Fight Urinary Incontinence During Your Workout

You're in the middle of a sweaty, intense workout when you start to feel a little funny, then it happens: a little leak. These "accidents" are called exercise-induced urinary leakage, more formally known as stress incontinence. It can occur when you become a new mother, laugh a bit too hard or your husband jumps from around the corner to scare you. It can also happen during your workout and having a leak when you're in a gym full of strangers can be embarrassing. Nearly one in four women experience light bladder leakage regularly, but if you'd like to fight your unruly flow, try a combination of these tips to control your body's urge to leak.

woman doing a runner's lunge at the gym

Exercise it: Work out so you can work out! Performing kegel exercises can make a big difference as you strengthen the muscle that controls your bladder. This exercise helps treat stress incontinence often caused by having children, since those muscles have relaxed over time. To do kegels, tighten the muscles you would use to stop the flow of urine and squeeze for three seconds, then relax those muscles for three seconds and repeat about 10 times. Each week, try adding one second to your contraction time until you are able to tighten your muscles for 10 seconds straight. Don't try doing kegels while you are using the restroom, but you can do them inconspicuously at home or work.

Ditch caffeine: Caffeine acts as a diuretic which promotes urination. Before you exercise, don't drink tea, coffee or soft drinks as they may cause leaks during your workout. Avoid citrus drinks, too, as they have been linked to bladder irritation. Sticking to water will keep you hydrated while lowering the risk of a leak. You'll likely have a better workout, too, as other drinks carry added ingredients like sugars that can be counterintuitive to your time spent at the gym.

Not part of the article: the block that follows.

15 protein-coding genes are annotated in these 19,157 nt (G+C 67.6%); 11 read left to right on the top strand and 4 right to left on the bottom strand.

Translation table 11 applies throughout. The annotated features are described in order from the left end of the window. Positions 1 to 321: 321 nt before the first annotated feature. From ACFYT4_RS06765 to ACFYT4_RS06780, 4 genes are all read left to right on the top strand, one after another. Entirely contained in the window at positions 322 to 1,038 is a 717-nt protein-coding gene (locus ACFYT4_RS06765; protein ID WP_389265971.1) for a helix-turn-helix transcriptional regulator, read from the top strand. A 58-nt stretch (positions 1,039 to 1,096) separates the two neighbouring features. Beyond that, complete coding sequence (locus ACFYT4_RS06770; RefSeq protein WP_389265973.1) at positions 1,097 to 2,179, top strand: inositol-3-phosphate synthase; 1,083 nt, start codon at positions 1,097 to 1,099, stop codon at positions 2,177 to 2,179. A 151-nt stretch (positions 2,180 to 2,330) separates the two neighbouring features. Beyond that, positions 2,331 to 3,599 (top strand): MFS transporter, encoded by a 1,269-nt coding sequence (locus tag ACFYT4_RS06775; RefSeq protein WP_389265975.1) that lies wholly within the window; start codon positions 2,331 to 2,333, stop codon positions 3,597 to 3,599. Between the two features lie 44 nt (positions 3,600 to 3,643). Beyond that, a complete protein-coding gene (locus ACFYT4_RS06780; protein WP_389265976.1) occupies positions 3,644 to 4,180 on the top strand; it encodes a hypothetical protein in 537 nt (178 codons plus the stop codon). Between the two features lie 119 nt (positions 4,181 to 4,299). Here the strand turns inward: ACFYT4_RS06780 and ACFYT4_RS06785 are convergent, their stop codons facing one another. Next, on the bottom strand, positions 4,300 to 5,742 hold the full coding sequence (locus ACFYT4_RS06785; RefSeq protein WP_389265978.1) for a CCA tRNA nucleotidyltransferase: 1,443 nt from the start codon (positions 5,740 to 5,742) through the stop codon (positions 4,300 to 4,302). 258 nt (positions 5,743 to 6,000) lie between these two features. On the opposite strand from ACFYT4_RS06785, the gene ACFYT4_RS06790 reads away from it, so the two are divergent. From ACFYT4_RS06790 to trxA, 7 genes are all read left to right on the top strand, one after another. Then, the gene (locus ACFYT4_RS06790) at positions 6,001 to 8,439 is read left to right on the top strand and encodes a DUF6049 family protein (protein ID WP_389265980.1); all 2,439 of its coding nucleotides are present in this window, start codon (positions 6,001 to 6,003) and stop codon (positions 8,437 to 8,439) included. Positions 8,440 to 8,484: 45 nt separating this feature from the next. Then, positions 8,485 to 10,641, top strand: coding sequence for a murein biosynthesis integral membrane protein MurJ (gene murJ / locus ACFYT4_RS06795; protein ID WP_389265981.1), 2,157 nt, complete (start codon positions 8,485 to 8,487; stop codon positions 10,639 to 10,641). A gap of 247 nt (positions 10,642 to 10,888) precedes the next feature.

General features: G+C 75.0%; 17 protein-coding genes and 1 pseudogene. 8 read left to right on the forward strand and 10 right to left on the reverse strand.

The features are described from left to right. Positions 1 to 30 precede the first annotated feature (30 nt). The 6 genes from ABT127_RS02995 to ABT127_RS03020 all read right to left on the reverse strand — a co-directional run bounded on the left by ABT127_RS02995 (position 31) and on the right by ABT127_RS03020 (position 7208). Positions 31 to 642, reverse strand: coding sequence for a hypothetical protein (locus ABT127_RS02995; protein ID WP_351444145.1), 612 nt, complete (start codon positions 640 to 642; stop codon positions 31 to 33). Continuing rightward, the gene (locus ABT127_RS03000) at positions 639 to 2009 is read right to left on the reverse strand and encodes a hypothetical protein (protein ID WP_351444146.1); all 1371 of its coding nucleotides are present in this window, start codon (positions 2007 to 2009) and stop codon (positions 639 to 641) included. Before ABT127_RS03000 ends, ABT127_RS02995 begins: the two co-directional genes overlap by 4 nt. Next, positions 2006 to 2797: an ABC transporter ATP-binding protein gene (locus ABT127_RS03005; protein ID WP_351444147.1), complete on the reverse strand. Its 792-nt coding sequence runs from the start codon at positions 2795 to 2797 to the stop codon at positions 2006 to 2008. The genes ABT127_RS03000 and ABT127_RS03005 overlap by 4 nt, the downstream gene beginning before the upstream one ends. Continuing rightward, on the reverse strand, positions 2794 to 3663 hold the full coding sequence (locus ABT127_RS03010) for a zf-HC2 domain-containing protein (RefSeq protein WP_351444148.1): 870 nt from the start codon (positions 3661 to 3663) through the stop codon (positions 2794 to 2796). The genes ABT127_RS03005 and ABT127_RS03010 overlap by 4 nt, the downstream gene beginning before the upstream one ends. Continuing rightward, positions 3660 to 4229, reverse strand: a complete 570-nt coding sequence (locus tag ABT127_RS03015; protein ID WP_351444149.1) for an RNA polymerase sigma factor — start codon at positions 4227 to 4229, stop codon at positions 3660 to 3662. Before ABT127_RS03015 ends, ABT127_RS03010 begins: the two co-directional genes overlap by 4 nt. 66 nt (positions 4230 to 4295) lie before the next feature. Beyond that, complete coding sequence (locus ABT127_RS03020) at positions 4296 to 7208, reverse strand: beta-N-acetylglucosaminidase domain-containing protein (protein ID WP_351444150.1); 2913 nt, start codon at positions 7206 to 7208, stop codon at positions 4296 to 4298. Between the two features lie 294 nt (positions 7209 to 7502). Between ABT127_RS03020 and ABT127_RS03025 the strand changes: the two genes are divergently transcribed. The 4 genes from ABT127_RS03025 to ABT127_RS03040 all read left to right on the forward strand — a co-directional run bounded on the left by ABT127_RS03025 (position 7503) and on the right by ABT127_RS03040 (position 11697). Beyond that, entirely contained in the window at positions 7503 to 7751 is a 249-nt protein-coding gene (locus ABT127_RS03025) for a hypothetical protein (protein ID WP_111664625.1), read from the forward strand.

teenager drinking water bottle

>> Read more: 6 Weird Things You Might Experience While Working Out

Choose workouts wisely: Physical activity may place increased pressure on your bladder and promote leaks, so choosing lower-impact exercises may help you fight stress incontinence. It may be wise to avoid horseback riding (for obvious reasons), heavy weight lifting, fast dancing and track and field activities. Some suggested exercises or sports that you should try are light cycling, swimming, low-impact aerobics, yoga or walking. Incontinence should not limit you from doing your favorite exercises, but high impact athletes experience more leaks than those who participate in less strenuous activities.

Bring in reinforcements: Wear a pad, insert a tampon or use a pessary to absorb, or prevent, leaks. Put in a tampon to relieve pressure on the urethra which can halt incontinence, though they can be uncomfortable to remove after. If you'd rather catch any unexpected leaks, try wearing an incontinence pad or underwear with added protection to soak any fluid up. Dear Kate sells leak-resistant underwear for women that look like normal panties while providing extra protection.

Dear Kate incontinence panties
(Photo: Dear Kate)

Wear dark workout gear: Some unexpected leaks may occur, but wearing dark-colored pants can keep it your little secret. Dear Kate also makes a line of yoga bottoms to conceal any leaks without worry. If you choose to wear a thicker absorbent pad, wearing loose-fitting clothing can hide its appearance. Some athletes choose to wear compression shorts under their workout bottoms to alleviate pressure from the bladder and cause minimal leaks. These can be worn discreetly under tighter clothing.


If you experience stress incontinence's effects frequently and are unable to fight it, contact your doctor to ensure that your issue is not the result of a more serious condition. You may also visit your gynocologist or a urogynocologist, a doctor who specializes in the treatment of urinary incontinence or female pelvic floor disorders.